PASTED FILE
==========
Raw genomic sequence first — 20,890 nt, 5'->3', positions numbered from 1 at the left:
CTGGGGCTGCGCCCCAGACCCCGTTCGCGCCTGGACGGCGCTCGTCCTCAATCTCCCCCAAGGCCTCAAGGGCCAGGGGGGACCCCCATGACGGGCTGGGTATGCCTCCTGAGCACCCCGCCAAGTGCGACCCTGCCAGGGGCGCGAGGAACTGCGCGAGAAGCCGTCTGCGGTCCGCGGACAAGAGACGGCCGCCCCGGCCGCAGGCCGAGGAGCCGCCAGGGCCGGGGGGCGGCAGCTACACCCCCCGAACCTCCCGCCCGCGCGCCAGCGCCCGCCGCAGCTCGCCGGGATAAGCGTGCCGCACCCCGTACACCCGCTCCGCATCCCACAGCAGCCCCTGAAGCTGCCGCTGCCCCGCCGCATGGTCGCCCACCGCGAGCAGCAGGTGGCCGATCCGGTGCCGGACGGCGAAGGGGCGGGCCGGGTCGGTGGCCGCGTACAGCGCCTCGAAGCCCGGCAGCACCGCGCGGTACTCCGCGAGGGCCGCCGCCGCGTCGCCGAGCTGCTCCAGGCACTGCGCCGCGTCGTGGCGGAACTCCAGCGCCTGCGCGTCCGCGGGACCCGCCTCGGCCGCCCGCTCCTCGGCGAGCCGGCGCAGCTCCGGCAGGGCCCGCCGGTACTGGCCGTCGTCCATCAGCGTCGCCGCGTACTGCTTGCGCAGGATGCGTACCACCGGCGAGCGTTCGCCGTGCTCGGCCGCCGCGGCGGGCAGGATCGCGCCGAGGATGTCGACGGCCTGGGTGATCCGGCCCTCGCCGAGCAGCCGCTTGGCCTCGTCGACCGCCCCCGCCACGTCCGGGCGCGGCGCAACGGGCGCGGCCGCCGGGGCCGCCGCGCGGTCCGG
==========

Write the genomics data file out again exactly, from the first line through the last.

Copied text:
Raw genomic sequence first — 20,890 nt, 5'->3', positions numbered from 1 at the left:
CTGGGGCTGCGCCCCAGACCCCGTTCGCGCCTGGACGGCGCTCGTCCTCAATCTCCCCCAAGGCCTCAAGGGCCAGGGGGGACCCCCATGACGGGCTGGGTATGCCTCCTGAGCACCCCGCCAAGTGCGACCCTGCCAGGGGCGCGAGGAACTGCGCGAGAAGCCGTCTGCGGTCCGCGGACAAGAGACGGCCGCCCCGGCCGCAGGCCGAGGAGCCGCCAGGGCCGGGGGGCGGCAGCTACACCCCCCGAACCTCCCGCCCGCGCGCCAGCGCCCGCCGCAGCTCGCCGGGATAAGCGTGCCGCACCCCGTACACCCGCTCCGCATCCCACAGCAGCCCCTGAAGCTGCCGCTGCCCCGCCGCATGGTCGCCCACCGCGAGCAGCAGGTGGCCGATCCGGTGCCGGACGGCGAAGGGGCGGGCCGGGTCGGTGGCCGCGTACAGCGCCTCGAAGCCCGGCAGCACCGCGCGGTACTCCGCGAGGGCCGCCGCCGCGTCGCCGAGCTGCTCCAGGCACTGCGCCGCGTCGTGGCGGAACTCCAGCGCCTGCGCGTCCGCGGGACCCGCCTCGGCCGCCCGCTCCTCGGCGAGCCGGCGCAGCTCCGGCAGGGCCCGCCGGTACTGGCCGTCGTCCATCAGCGTCGCCGCGTACTGCTTGCGCAGGATGCGTACCACCGGCGAGCGTTCGCCGTGCTCGGCCGCCGCGGCGGGCAGGATCGCGCCGAGGATGTCGACGGCCTGGGTGATCCGGCCCTCGCCGAGCAGCCGCTTGGCCTCGTCGACCGCCCCCGCCACGTCCGGGCGCGGCGCAACGGGCGCGGCCGCCGGGGCCGCCGCGCGGTCCGG